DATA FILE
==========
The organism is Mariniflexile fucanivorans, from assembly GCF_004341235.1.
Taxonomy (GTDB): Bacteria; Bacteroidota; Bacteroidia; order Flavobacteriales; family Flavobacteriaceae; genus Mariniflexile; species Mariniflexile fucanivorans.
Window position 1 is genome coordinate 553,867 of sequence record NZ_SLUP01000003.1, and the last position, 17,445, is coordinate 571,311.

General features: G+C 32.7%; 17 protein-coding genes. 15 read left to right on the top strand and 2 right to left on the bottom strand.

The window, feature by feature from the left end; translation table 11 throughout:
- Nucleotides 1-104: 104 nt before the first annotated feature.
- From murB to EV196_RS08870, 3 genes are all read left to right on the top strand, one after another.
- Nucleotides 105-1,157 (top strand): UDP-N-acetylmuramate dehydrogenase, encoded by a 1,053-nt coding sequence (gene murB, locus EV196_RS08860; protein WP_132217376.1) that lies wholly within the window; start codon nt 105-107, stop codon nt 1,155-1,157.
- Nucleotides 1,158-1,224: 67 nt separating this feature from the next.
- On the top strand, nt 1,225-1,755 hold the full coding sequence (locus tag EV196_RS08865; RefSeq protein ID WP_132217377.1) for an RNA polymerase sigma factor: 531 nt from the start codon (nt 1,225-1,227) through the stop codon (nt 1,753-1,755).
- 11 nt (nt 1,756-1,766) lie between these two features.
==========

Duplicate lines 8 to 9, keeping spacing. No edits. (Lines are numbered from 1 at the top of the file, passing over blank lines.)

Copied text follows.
- Nucleotides 105-1,157 (top strand): UDP-N-acetylmuramate dehydrogenase, encoded by a 1,053-nt coding sequence (gene murB, locus EV196_RS08860; protein WP_132217376.1) that lies wholly within the window; start codon nt 105-107, stop codon nt 1,155-1,157.
- Nucleotides 1,158-1,224: 67 nt separating this feature from the next.